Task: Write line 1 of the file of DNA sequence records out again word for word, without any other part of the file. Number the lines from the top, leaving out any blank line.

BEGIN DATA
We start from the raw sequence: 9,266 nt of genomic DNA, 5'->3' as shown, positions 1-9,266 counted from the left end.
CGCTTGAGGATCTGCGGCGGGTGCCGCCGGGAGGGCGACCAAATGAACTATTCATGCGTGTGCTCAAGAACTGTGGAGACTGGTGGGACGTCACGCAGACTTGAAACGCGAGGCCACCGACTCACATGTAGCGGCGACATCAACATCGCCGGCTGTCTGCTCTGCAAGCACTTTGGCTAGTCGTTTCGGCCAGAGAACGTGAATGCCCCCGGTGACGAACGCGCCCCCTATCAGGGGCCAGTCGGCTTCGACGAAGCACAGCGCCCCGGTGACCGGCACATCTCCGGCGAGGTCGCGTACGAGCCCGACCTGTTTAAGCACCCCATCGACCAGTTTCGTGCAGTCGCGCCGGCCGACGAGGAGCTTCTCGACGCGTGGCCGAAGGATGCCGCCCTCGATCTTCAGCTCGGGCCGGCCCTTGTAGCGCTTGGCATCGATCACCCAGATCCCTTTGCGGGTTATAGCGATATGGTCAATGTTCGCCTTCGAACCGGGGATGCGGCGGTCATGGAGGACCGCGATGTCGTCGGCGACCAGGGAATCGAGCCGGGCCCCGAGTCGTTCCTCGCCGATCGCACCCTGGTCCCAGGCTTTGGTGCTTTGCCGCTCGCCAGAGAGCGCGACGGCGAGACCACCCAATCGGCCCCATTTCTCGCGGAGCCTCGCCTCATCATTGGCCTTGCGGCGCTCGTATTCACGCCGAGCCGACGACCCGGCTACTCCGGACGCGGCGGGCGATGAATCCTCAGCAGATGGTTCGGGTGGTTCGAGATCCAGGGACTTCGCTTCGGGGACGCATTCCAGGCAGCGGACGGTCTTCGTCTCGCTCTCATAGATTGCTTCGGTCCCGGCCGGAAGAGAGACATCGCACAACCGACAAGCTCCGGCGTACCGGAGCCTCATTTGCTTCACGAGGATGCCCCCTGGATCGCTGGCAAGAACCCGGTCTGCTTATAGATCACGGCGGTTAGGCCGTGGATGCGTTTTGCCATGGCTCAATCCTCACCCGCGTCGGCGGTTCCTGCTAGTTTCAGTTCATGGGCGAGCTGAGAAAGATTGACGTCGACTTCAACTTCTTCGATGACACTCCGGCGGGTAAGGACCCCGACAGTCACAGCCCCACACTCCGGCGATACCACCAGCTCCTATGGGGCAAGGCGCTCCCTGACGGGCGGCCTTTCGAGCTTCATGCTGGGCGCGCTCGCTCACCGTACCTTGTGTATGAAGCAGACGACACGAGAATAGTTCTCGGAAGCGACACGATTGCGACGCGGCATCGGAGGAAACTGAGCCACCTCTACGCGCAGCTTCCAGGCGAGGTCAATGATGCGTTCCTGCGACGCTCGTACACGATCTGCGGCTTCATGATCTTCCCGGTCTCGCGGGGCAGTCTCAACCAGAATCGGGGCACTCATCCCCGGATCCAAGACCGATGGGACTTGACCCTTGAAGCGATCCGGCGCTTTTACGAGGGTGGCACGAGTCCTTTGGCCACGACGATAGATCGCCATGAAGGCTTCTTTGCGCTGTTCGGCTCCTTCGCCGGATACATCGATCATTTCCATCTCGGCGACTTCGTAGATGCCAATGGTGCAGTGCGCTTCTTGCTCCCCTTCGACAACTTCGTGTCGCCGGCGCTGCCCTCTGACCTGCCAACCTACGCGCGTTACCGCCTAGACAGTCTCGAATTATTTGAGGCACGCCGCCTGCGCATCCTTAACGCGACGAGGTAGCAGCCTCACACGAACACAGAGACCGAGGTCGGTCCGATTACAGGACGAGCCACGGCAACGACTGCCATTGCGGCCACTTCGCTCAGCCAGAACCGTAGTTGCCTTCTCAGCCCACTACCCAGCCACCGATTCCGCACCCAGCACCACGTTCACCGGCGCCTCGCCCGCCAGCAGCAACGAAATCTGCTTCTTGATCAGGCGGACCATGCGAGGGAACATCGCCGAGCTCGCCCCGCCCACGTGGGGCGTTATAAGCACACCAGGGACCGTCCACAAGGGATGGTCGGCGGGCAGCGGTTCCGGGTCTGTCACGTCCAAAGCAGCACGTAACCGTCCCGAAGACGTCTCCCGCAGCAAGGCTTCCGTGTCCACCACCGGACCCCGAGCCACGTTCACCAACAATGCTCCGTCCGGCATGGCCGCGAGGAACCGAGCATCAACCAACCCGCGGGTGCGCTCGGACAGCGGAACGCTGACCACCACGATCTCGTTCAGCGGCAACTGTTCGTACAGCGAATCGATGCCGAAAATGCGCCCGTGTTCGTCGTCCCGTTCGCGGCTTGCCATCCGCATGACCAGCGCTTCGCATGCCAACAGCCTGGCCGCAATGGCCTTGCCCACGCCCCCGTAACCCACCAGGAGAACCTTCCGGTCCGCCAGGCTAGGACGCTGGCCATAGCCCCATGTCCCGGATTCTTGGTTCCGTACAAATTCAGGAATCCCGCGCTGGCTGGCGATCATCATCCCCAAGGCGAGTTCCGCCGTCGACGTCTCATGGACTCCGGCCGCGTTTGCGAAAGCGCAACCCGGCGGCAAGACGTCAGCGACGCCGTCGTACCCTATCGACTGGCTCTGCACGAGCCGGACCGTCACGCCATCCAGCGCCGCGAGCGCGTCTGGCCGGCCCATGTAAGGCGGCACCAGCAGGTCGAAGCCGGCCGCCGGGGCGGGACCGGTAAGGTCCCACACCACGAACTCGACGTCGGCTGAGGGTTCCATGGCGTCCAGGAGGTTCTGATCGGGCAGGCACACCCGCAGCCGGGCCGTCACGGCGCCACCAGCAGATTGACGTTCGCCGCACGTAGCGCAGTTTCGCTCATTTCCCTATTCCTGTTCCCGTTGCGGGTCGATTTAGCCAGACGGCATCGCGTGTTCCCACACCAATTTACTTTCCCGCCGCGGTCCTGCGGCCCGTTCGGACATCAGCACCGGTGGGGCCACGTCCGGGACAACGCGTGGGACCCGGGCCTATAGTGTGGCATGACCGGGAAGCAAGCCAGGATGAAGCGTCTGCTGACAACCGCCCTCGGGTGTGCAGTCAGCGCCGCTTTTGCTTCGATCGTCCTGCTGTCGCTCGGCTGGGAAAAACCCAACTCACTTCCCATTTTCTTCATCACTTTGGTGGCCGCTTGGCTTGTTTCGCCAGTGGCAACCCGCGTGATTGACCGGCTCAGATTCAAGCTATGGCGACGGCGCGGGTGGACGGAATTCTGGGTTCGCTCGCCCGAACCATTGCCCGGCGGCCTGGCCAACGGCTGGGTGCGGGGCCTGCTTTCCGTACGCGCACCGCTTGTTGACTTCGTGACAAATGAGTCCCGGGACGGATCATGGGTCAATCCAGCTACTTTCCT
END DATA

We start from the raw sequence: 9,266 nt of genomic DNA, 5'->3' as shown, positions 1-9,266 counted from the left end.